Sutter’s Fort was called New Helvetia by Sutter. The Fort was a destination for pioneers headed toward California. In the summer of 1840, Sutter, using both his workers and local Indians, began building what would become an adobe fort. The walls were 2.5 feet thick and 15-18 feet high.
The compound was 320 feet long. Sutter had quarters for some of his workers, a bakery, blanket factory, blacksmith shop, carpenter shop and other workshops within the fort. After the discovery of Gold Sutter’s workers deserted and headed off to make their riches digging for gold.
By 1860, all that remained was his house, known today as the Central Building. Today thousands of school children and visitors come to the fort each year. Fort Sutter is furnished and reconstructed to reflect its 1846 appearance.
Many activities and programs recreate the past are offered throughout the year. Very few places in California have the historical significance of Sutter’s Fort and it is one of the best attractions in the Sacramento region. Fort Sutter is a must see for the entire family.
The California State Indian Museum is also located on the grounds of Sutter’s Fort State Historic Park. The museum exhibits traditional items illustrating the varying cultures of the state’s first inhabitants.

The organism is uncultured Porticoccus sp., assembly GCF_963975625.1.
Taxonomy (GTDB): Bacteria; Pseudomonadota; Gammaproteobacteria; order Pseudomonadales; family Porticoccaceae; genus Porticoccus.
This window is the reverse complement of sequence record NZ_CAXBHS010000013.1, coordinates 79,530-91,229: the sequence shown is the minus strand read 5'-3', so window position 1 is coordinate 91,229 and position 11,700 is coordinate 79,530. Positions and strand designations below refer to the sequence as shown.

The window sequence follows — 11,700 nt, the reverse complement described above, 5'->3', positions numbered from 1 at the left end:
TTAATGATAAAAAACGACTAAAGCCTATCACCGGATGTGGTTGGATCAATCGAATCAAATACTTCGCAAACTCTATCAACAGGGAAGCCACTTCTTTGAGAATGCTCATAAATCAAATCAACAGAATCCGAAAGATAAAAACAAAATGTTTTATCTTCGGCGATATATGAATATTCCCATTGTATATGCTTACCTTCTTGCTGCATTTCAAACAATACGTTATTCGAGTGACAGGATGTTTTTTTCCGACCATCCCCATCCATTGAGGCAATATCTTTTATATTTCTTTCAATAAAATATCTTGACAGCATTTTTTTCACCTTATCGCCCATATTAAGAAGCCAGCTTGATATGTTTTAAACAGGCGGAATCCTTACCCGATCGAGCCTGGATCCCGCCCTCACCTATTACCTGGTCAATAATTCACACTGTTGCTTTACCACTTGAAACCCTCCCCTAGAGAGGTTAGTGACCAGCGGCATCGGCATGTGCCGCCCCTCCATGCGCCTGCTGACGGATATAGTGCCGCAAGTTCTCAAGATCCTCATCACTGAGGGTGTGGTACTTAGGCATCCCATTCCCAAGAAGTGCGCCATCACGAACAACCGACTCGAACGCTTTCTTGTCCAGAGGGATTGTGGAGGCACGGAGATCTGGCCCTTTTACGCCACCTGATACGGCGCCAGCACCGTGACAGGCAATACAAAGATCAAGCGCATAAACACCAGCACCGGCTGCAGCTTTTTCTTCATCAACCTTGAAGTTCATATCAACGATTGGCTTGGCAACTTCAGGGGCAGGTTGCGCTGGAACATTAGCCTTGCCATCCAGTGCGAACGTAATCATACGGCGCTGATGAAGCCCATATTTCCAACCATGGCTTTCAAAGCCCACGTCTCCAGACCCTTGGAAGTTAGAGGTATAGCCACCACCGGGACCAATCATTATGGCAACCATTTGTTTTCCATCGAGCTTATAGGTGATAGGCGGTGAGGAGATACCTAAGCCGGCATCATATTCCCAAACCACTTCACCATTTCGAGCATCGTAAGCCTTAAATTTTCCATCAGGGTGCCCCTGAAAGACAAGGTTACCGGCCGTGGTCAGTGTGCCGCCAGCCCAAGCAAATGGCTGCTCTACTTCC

Another stop while visiting the fort should be the Sutter’s Fort Trade Store. Here you will find gifts and publications relating to California history including the Overland Trail and Gold Rush. The store is non-profit and operated by the Friends of Sutter’s Fort Association.
Sutter’s Fort State Historic Park offers activities throughout the year. Regular living history events re-create life and activities of Sutter’s time. “Hands-on History Days” feature costumed staff demonstrating the tools, skills, food, and games of early Californians. Both daytime and evening special events are offered.
Sutter’s Fort can be found at 26th & K street in midtown Sacramento. It is also surrounded by freeways. Interstate 5 to the west. Interstate 99 to the east. Interstate 50 & Interstate 80 headed off to the Sierra Nevada. And due west is Interstate 80 headed in from the Bay Area.
Sutter’s Fort State Historic Park entrance is located at 2701 L Street. Sutter’s Fort is open daily 10-5. Parking is available anywhere along the block, bring quarters for the meters, free on Sundays.
Hours Daily from 10:00 am to 5:00 pm Closed Thanksgiving, Christmas and New Years Day.